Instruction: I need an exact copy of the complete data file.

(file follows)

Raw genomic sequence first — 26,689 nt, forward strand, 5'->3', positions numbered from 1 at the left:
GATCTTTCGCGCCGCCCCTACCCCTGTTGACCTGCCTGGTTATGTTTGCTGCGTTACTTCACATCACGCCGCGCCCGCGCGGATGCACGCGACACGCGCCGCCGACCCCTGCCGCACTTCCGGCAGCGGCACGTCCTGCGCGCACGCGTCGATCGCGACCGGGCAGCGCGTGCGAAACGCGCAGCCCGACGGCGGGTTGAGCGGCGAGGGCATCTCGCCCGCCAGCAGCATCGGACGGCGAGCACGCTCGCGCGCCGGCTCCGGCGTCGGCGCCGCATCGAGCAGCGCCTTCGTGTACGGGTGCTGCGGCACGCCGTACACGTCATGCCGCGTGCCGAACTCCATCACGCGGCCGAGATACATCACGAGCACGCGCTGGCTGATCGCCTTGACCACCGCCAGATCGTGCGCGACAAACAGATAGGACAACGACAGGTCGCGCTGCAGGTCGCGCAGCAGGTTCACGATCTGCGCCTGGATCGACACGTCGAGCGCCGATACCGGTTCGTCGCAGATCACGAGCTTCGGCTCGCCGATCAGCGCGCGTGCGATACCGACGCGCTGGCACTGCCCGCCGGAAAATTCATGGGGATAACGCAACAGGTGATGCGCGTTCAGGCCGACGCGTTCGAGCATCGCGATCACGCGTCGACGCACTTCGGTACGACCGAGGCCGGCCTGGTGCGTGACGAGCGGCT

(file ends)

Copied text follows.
Raw genomic sequence first — 26,689 nt, forward strand, 5'->3', positions numbered from 1 at the left:
GATCTTTCGCGCCGCCCCTACCCCTGTTGACCTGCCTGGTTATGTTTGCTGCGTTACTTCACATCACGCCGCGCCCGCGCGGATGCACGCGACACGCGCCGCCGACCCCTGCCGCACTTCCGGCAGCGGCACGTCCTGCGCGCACGCGTCGATCGCGACCGGGCAGCGCGTGCGAAACGCGCAGCCCGACGGCGGGTTGAGCGGCGAGGGCATCTCGCCCGCCAGCAGCATCGGACGGCGAGCACGCTCGCGCGCCGGCTCCGGCGTCGGCGCCGCATCGAGCAGCGCCTTCGTGTACGGGTGCTGCGGCACGCCGTACACGTCATGCCGCGTGCCGAACTCCATCACGCGGCCGAGATACATCACGAGCACGCGCTGGCTGATCGCCTTGACCACCGCCAGATCGTGCGCGACAAACAGATAGGACAACGACAGGTCGCGCTGCAGGTCGCGCAGCAGGTTCACGATCTGCGCCTGGATCGACACGTCGAGCGCCGATACCGGTTCGTCGCAGATCACGAGCTTCGGCTCGCCGATCAGCGCGCGTGCGATACCGACGCGCTGGCACTGCCCGCCGGAAAATTCATGGGGATAACGCAACAGGTGATGCGCGTTCAGGCCGACGCGTTCGAGCATCGCGATCACGCGTCGACGCACTTCGGTACGACCGAGGCCGGCCTGGTGCGTGACGAGCGGCT